The weather is now warm enough that we could be training on water, and ideally we'd be running both land and water retrieves. However, circumstances are pushing us to focus on land at this time. If Laddie gets thru the land and gets dropped for poor water work in our trial, I'll change our focus for subsequent training. We are doing some water even so, but mostly land.
Today was an example. I only had two bird-girls today, so to run triples, the last throw was just me throwing a bumper to the side as the go-bird. It was no challenge itself, but it gave the gunners a chance to retire when I had asked them to.
In that way, we ran two land triples. The first had the bird girls throwing a double at 260-110y, with the long gun retired. The second had them throwing a double at 310-130y, with the short gun retired.
For both setups, I used the hilly terrain, cover changes, obstructions to push the dog off line, repetitive visual patterns to challenge the dog's memory on retired guns, and what little wind we had, to try to maximize difficulty.
Results: Laddie nailed both of the short marks. He "stepped on" the first long mark but didn't see it and continued running, then saw Annette behind the umbrella she was using to retire and then ran straight to the bumper, which I thought was a pretty good way to run what I thought was a pretty difficult mark.
For the last long mark, construction materials pushed Laddie to the left, and the terrain continued to push him that direction. He veered back enough to the right to run toward the gunner, ran just past her on the wrong side, but before she could stand up (per my instructions when Laddie gets behind her), he hooked straight to the bumper. Not the perfect mark, but pretty good I thought.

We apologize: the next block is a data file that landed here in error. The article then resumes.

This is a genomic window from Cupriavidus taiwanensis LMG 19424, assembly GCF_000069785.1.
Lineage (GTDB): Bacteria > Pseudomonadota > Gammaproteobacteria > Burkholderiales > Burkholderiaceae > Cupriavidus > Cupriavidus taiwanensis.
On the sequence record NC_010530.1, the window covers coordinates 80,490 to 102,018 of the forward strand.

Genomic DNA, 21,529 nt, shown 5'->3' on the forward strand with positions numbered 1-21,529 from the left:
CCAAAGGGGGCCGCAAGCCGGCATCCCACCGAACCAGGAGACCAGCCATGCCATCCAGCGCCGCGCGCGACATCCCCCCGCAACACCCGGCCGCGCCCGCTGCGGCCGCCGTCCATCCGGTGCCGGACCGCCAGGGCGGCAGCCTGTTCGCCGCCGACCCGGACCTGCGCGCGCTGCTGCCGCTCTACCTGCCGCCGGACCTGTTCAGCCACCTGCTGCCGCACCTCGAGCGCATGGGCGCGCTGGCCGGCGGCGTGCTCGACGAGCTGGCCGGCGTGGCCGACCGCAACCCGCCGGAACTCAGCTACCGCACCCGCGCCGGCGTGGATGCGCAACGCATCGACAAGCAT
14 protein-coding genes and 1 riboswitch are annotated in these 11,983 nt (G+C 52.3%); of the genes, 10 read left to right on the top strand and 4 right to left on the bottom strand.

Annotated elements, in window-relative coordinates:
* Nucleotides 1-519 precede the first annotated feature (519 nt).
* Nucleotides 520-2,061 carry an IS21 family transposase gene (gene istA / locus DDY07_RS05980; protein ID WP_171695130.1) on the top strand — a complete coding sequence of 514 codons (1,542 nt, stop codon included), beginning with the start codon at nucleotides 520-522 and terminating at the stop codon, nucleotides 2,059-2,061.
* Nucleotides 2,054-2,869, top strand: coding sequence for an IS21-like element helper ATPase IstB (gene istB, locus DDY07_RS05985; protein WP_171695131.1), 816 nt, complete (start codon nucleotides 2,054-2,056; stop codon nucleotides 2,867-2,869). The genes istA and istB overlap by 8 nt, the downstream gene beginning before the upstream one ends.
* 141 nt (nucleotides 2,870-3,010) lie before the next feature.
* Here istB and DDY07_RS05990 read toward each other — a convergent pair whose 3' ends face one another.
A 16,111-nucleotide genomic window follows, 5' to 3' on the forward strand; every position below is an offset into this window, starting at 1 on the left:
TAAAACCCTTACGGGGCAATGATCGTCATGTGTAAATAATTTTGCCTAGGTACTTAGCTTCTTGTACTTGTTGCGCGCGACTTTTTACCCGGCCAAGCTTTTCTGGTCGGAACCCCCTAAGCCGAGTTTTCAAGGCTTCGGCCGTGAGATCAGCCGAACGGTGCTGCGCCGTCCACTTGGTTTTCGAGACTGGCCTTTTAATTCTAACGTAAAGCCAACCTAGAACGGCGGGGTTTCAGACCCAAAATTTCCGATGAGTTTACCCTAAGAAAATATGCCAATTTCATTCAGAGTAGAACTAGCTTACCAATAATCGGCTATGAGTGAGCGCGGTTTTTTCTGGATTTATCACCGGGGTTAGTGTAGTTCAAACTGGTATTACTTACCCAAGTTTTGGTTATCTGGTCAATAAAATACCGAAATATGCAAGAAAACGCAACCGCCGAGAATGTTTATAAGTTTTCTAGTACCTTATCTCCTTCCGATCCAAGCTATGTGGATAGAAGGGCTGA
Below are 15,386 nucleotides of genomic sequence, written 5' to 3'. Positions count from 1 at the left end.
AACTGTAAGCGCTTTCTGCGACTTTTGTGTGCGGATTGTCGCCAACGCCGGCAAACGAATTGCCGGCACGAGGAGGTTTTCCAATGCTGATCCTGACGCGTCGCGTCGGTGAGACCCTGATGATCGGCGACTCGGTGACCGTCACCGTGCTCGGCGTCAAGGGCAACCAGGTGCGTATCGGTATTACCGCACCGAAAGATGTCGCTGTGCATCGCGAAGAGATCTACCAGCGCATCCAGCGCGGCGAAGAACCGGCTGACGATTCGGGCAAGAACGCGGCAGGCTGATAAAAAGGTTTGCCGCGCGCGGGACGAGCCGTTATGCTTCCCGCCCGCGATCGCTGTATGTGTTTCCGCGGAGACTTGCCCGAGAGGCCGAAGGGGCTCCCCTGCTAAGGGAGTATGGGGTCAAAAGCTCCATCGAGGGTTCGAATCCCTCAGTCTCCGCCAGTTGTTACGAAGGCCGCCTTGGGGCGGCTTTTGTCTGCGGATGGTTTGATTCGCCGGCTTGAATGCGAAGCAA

Finally, I ran Laddie on a 320y land blind off to the left of all the marks he'd run. The first challenge was that the initial line was diagonally across a slope and was cluttered with clumps of high cover and a few bits of construction debris. Next came a 100y stretch of dirt road in an S-shape, leading the dog offline alternately to left and right. Next was a large slope that the line to the blind just cleared on the left. I believe that a dog can be tempted to wrap around such an obstacle, and in this case, that's also where the road led to, adding more suction to taking the dog out of sight behind the slope.
Next the line went over a small crest, such that the dog would be out of sight for 50y. I assume such a setup would never happen in a real trial, but the earlier part of the blind seemed interesting, and I wanted the extra distance, so I went with it. Assuming the dog carried straight back 50y after the crest, the dog would then become visible and then needed to carry another 50y in a depression, and finally up a steep embankment and onto a plateau, where the blind was planted in an area of sparse but high cover.
Laddie ran this blind nicely. He took a great initial line, not attempting to square the slope in either direction, and continued straight to the road. From there he drifted left, and took good sit-whistles and casts to the edge of the crest where he was about to go out of sight. He stayed a bit to the left of the line during the middle section of the blind, and never came close to heading behind the slope. I stopped him at the crest, cast him straight back, and that took him the last 110y to the blind.
All of this was on a 72-degree sunny afternoon, so I think it was a bit tiring as well as having some challenging pictures. To me it seemed like a useful training session.